Global warming hoax has damaged far more than the economy
Thirty years ago, the global warming hoax was born.
On June 23, 1988, Dr. James Hansen testified before Congress that an increase in greenhouse gases would warm the earth’s temperature and cause serious catastrophes. He published his catastrophic predictions in 1988 about what the climate of the earth would be in 2000 and 2018.
These predictions have almost all turned out to be false, but his testimony inspired end-of-world zealotry that continues to do damage to our economy, to legitimate climate science and to our trust in experts.
Hansen outlined three scenarios.
In scenario A, emissions would continue to rise as they had been in the past, and global temperatures would increase by one degree Celsius by 2018.
Scenario C called for emissions to no longer increase after the year 2000, in which case global temperatures would no longer rise after the year 2000.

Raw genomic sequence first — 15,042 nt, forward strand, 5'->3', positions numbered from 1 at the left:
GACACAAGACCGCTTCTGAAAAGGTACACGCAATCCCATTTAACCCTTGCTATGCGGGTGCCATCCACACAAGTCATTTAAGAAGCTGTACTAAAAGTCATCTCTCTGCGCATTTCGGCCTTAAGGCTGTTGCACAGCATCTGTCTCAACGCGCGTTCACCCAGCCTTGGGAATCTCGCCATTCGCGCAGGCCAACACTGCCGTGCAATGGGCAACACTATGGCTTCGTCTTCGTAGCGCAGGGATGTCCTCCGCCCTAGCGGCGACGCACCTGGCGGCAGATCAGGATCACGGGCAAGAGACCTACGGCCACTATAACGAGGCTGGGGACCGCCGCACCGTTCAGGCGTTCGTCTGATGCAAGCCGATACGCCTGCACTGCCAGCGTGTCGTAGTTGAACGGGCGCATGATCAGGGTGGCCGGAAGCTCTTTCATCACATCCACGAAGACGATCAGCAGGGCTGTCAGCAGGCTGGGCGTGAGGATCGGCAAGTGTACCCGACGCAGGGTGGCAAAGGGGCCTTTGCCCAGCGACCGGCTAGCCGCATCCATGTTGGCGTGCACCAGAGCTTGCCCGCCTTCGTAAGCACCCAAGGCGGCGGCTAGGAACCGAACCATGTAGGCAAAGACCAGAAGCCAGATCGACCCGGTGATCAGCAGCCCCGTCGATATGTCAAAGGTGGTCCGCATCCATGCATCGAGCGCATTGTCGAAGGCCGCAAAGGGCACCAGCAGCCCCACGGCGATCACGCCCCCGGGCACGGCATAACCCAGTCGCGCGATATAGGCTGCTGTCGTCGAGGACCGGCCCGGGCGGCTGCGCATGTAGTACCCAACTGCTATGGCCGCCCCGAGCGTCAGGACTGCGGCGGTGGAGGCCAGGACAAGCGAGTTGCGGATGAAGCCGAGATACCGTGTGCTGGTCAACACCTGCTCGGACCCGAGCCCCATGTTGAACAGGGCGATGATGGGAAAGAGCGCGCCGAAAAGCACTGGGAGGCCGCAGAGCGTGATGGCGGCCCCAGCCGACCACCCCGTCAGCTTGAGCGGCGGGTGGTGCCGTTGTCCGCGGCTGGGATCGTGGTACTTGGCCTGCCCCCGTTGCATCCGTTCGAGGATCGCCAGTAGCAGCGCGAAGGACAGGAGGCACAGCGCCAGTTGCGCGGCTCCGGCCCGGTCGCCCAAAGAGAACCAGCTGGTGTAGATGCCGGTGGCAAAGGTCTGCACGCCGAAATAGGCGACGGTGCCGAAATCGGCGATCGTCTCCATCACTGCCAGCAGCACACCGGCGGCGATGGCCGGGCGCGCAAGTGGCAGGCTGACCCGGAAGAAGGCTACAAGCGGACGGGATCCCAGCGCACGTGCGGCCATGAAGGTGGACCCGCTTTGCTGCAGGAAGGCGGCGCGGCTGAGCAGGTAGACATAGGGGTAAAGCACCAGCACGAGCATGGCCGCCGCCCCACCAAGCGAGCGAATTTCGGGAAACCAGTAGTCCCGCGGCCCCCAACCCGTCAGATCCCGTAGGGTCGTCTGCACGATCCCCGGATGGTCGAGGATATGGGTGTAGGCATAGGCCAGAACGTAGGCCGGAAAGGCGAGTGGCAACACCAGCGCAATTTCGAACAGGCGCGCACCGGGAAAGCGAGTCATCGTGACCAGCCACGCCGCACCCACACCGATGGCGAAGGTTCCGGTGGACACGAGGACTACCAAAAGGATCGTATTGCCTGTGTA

Scenario B was a middle ground between A and C.
Thirty years later, emissions have continued to increase as in scenario A, but global temperatures have not risen since the year 2000, as predicted in scenario C. Hansen was wrong here.
But he got many other predictions wrong as well:
Greenland’s ice caps have not disappeared and global oceans have not risen 23 feet.
Hurricanes have not gotten stronger.
Storm damage to the economy, when adjusted for changes in gross domestic product, has declined, not increased.
New York City is not underwater and crime is much lower today than it was in 1988.
Hansen’s methods have been attacked by other scientists as imprecise, and newer models have more-accurately predicted climate change.
Today’s researchers, such as Professors Nicholas Lewis and Judith Curry, use more-accurate methods for measuring greenhouse gases, and these methods have accurately predicted the lack of increase in global temperatures.
Global warming zealots have responded to Lewis and Curry by labeling them “climate deniers.”
These same global warming zealots then turn around and demand that we must trust the experts on the issue of climate change.
The end result is that nobody knows who to believe, and nobody ends up trusting any expert.